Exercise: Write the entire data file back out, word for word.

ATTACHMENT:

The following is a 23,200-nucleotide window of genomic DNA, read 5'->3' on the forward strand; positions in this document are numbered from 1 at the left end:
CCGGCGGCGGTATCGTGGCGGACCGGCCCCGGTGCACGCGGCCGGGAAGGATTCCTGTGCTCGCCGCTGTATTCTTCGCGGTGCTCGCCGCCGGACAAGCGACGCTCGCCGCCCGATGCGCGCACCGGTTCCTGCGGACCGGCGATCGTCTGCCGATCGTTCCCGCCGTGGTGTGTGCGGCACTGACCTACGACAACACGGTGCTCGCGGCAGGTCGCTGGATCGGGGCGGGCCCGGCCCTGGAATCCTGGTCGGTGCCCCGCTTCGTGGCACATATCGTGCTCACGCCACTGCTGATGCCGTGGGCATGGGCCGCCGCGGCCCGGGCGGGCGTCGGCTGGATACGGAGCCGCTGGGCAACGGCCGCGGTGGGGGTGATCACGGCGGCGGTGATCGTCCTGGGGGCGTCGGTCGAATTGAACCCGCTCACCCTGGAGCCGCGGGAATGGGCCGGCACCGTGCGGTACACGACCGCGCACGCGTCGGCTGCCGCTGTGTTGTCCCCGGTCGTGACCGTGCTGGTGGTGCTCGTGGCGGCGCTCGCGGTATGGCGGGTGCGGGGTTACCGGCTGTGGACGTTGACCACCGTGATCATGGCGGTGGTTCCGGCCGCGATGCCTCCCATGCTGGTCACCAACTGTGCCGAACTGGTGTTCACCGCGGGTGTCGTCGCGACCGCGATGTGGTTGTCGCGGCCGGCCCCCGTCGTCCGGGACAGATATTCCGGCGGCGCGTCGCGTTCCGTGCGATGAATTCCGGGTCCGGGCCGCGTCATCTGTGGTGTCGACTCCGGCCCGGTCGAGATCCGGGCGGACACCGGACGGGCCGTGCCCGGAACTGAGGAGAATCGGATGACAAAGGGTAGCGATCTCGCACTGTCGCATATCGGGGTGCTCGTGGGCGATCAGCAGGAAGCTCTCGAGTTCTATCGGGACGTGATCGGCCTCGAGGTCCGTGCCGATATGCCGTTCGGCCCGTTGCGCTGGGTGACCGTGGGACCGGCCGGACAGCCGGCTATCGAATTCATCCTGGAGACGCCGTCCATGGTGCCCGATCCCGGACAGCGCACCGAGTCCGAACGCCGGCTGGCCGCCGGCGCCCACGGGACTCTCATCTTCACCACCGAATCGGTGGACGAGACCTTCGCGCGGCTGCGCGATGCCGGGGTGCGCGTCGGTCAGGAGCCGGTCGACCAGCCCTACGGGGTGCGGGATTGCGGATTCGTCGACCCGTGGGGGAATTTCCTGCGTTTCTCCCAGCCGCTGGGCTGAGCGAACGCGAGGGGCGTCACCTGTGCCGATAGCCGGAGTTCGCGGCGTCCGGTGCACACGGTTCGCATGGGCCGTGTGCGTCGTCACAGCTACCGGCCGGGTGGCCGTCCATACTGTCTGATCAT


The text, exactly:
The following is a 23,200-nucleotide window of genomic DNA, read 5'->3' on the forward strand; positions in this document are numbered from 1 at the left end:
CCGGCGGCGGTATCGTGGCGGACCGGCCCCGGTGCACGCGGCCGGGAAGGATTCCTGTGCTCGCCGCTGTATTCTTCGCGGTGCTCGCCGCCGGACAAGCGACGCTCGCCGCCCGATGCGCGCACCGGTTCCTGCGGACCGGCGATCGTCTGCCGATCGTTCCCGCCGTGGTGTGTGCGGCACTGACCTACGACAACACGGTGCTCGCGGCAGGTCGCTGGATCGGGGCGGGCCCGGCCCTGGAATCCTGGTCGGTGCCCCGCTTCGTGGCACATATCGTGCTCACGCCACTGCTGATGCCGTGGGCATGGGCCGCCGCGGCCCGGGCGGGCGTCGGCTGGATACGGAGCCGCTGGGCAACGGCCGCGGTGGGGGTGATCACGGCGGCGGTGATCGTCCTGGGGGCGTCGGTCGAATTGAACCCGCTCACCCTGGAGCCGCGGGAATGGGCCGGCACCGTGCGGTACACGACCGCGCACGCGTCGGCTGCCGCTGTGTTGTCCCCGGTCGTGACCGTGCTGGTGGTGCTCGTGGCGGCGCTCGCGGTATGGCGGGTGCGGGGTTACCGGCTGTGGACGTTGACCACCGTGATCATGGCGGTGGTTCCGGCCGCGATGCCTCCCATGCTGGTCACCAACTGTGCCGAACTGGTGTTCACCGCGGGTGTCGTCGCGACCGCGATGTGGTTGTCGCGGCCGGCCCCCGTCGTCCGGGACAGATATTCCGGCGGCGCGTCGCGTTCCGTGCGATGAATTCCGGGTCCGGGCCGCGTCATCTGTGGTGTCGACTCCGGCCCGGTCGAGATCCGGGCGGACACCGGACGGGCCGTGCCCGGAACTGAGGAGAATCGGATGACAAAGGGTAGCGATCTCGCACTGTCGCATATCGGGGTGCTCGTGGGCGATCAGCAGGAAGCTCTCGAGTTCTATCGGGACGTGATCGGCCTCGAGGTCCGTGCCGATATGCCGTTCGGCCCGTTGCGCTGGGTGACCGTGGGACCGGCCGGACAGCCGGCTATCGAATTCATCCTGGAGACGCCGTCCATGGTGCCCGATCCCGGACAGCGCACCGAGTCCGAACGCCGGCTGGCCGCCGGCGCCCACGGGACTCTCATCTTCACCACCGAATCGGTGGACGAGACCTTCGCGCGGCTGCGCGATGCCGGGGTGCGCGTCGGTCAGGAGCCGGTCGACCAGCCCTACGGGGTGCGGGATTGCGGATTCGTCGACCCGTGGGGGAATTTCCTGCGTTTCTCCCAGCCGCTGGGCTGAGCGAACGCGAGGGGCGTCACCTGTGCCGATAGCCGGAGTTCGCGGCGTCCGGTGCACACGGTTCGCATGGGCCGTGTGCGTCGTCACAGCTACCGGCCGGGTGGCCGTCCATACTGTCTGATCAT